The skull of a small child belonging to a different human species has been found deep in a cave system in South Africa. The team that made the discovery have named it “Leti” and believes the skull shows that the Homo naledi species buried their dead.
Leti’s skull was found in a narrow fissure that is almost impossible to access. For that reason, the team argue that the skull was placed there deliberately, as a form of funerary practice. They say it is evidence that hominins have been performing funerary rights for hundreds of thousands of years – even hominins with brains much smaller than ours.
“We can see no other reason for this small child’s skull being in the extraordinarily difficult position,” says Lee Berger of the University of the Witwatersrand in Johannesburg, South Africa.
Berger and his colleagues have been exploring the Rising Star cave system in South Africa for several years. In 2015 they described Homo naledi, a new species of hominin, from the caves. Over a thousand bones were found strewn over the floor of the system’s Dinaledi Chamber, which could only be reached by expert cavers able to fit through small spaces. H. naledi had some features that resembled modern humans, but in other respects it looked like an older species: in particular, its brain was small.
Two years later, the team found a remarkably complete H. naledi skeleton in another part of the cave, the Lesedi Chamber. They called the individual “Neo”. Crucially, the team also managed to narrow down how old the H. naledi remains are. They are only about 250,000 years old, meaning they existed at the same time as our species and other big-brained hominins like the Neanderthals – yet they retained features from species that lived millions of years earlier.
In September 2017, the team was exploring deeper parts of the cave, beyond the Dinaledi and Lesedi Chambers.
Marina Elliott of Simon Fraser University in Burnaby, Canada was one of the researchers who went in. The distance is not great: “It’s about 12 metres from where the Dinaledi material was originally recovered in 2013-14.” But the journey is claustrophobically challenging.
Elliott had to first go through a room dubbed the Chaos Chamber. “There’s boulders that have fallen from the ceiling,” she says. “Then there’s a little bit of a drop into a crawlspace that just literally leads into a couple of small narrow passages.” These passages are only tens of centimetres across, so the researchers had to turn sideways and even partly upside-down to get inside.
In one such passage, about 20cm across and 80cm tall, the researchers found a small ledge. Sitting on the ledge were 28 fragments of skull and six teeth.
When the team got the remains back to the surface, they realised they probably belonged to one individual. They named the individual “Leti”, from the Setswana word “letimela” meaning “the lost one”.
The team has now described Leti, and the surrounding caves, in two papers. Two of the teeth were milk teeth and four were adult. The adult teeth were not worn, suggesting they had only recently emerged from the gums. Based on this evidence, “Leti was probably somewhere between 4 and 6 years of age,” says Juliet Brophy of Louisiana State University in Baton Rouge.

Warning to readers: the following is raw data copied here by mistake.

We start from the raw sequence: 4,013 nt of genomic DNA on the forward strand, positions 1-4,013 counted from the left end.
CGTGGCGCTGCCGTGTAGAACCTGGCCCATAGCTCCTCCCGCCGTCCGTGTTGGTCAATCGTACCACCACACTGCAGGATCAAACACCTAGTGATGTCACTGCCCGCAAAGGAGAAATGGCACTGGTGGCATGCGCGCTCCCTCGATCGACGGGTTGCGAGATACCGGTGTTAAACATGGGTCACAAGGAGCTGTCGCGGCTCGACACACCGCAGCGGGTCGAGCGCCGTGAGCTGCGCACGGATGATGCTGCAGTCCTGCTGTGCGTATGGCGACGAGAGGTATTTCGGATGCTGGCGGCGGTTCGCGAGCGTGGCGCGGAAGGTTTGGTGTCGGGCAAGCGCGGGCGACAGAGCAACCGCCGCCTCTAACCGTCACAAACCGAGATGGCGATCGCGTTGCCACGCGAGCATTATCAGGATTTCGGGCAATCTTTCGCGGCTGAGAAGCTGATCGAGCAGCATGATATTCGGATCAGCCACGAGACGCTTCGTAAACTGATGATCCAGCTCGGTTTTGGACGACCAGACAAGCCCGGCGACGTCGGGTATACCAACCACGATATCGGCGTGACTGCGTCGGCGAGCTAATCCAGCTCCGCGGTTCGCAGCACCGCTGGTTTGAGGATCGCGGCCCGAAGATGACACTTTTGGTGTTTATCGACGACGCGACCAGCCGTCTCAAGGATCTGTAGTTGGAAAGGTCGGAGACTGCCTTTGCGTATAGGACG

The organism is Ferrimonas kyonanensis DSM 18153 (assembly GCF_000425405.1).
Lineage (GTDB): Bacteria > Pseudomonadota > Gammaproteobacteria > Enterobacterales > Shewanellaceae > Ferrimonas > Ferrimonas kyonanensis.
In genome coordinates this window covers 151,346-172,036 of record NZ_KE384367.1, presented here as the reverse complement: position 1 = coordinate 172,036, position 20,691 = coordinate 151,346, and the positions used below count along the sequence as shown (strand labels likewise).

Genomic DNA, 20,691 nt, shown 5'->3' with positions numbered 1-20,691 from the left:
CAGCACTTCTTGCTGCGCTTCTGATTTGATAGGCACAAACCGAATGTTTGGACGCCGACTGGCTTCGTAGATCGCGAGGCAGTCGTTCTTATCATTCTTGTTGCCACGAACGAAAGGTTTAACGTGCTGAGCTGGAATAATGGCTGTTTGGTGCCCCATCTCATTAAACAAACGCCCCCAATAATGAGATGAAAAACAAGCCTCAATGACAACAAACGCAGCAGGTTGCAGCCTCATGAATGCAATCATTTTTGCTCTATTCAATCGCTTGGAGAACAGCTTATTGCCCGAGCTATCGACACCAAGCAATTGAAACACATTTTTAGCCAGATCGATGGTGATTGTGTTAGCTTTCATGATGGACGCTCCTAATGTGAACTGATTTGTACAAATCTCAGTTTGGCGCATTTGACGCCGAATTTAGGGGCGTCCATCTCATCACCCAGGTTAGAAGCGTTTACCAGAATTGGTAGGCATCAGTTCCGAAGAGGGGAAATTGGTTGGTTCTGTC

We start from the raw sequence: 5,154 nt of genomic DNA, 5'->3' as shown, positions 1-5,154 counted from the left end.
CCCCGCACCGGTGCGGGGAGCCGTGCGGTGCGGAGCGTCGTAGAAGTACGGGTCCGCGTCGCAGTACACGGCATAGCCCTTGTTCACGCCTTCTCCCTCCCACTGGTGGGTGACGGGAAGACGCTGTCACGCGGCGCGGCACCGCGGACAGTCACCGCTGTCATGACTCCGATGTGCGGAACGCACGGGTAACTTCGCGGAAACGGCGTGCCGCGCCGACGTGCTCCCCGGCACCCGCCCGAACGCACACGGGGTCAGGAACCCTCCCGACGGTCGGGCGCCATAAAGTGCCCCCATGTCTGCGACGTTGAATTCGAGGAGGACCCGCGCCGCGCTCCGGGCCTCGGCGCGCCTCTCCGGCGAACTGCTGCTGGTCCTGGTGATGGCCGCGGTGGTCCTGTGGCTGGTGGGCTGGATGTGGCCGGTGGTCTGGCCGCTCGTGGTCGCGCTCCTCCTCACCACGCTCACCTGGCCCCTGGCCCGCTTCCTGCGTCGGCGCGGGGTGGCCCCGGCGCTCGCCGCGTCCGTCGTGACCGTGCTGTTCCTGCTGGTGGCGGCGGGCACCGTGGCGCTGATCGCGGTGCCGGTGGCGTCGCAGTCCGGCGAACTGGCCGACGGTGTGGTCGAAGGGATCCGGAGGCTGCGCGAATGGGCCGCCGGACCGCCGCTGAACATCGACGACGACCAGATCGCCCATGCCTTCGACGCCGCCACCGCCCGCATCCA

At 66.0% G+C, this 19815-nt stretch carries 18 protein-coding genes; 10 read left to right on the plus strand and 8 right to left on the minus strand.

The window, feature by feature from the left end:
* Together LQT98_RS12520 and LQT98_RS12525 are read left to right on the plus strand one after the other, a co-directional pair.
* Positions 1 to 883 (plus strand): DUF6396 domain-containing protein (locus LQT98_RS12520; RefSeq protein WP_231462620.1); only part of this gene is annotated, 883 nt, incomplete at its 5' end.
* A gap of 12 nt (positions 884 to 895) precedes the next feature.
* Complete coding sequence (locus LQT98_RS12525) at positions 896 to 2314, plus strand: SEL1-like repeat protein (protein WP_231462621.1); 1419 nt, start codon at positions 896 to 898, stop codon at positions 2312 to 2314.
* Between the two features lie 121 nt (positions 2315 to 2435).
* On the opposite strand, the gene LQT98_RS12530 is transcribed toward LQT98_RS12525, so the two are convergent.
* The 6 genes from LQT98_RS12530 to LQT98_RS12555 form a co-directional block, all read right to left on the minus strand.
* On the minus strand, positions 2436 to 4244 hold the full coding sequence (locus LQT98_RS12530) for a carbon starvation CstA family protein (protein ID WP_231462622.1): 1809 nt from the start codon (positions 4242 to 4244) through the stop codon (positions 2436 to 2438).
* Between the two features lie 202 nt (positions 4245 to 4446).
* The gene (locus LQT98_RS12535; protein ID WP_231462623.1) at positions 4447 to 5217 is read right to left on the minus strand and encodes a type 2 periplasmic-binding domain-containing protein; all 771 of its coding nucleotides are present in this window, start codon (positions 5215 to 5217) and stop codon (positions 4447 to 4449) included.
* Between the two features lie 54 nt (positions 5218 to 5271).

Leti is probably about the same age as the other H. naledi remains, says Tebogo Makhubela of the University of Johannesburg in South Africa. “We are assigning the age based on the similarity of the geology in all these chambers,” he says.
Right from the start, Berger has suggested that the H. naledi bones were placed there deliberately, by other H. naledi, after they died. “I think it’s fair to say it was controversial in 2015 to say a small-brained, primitive-looking hominin might have been deliberately disposing of its dead,” he says. But, he argues, “there’s been no credible evidence against that original hypothesis.”
The discovery of Leti, even deeper into the cave system, adds to the evidence, Berger argues. On this reading, Rising Star is a H. naledi grave.
Other potential explanations seem unlikely, argues Darryl de Ruiter of Texas A&M University in College Station. “There’s no indication of any carnivore activity: no tooth marks, no gnawing, nothing like that.” That means it’s unlikely other animals carried the bones into the caves. “There’s no indication that there’s a large-scale water movement depositing these things.”
There is evidence that Neanderthals buried their dead as early as 70,000 years ago. They had larger brains than H. naledi, though. There is also evidence that other animals grieve – from apes and monkeys to orcas and elephants – but no evidence of them carefully placing bodies in caves or other burial sites.
How might H. naledi have carried the remains of their dead so deep? “Our geologists are fairly certain that these deep areas of the the cave have always been in the complete dark zone,” says Steven Churchill of Duke University in Durham, North Carolina. He says cavers sometimes come across living baboons in the cave, seemingly feeling their way around. “Which is probably a terrifying experience,” he adds. Conceivably H. naledi did the same.
Alternatively, they may have used fire to light their way. “There are bits of charcoal in the cave, but nothing we’ve been able to firmly associate with the hominins,” says Churchill. But controlled fire use goes back 400,00 years, at least in Europe. Churchill says “it wouldn’t be surprising” if H. naledi could make flaming torches to light their way.
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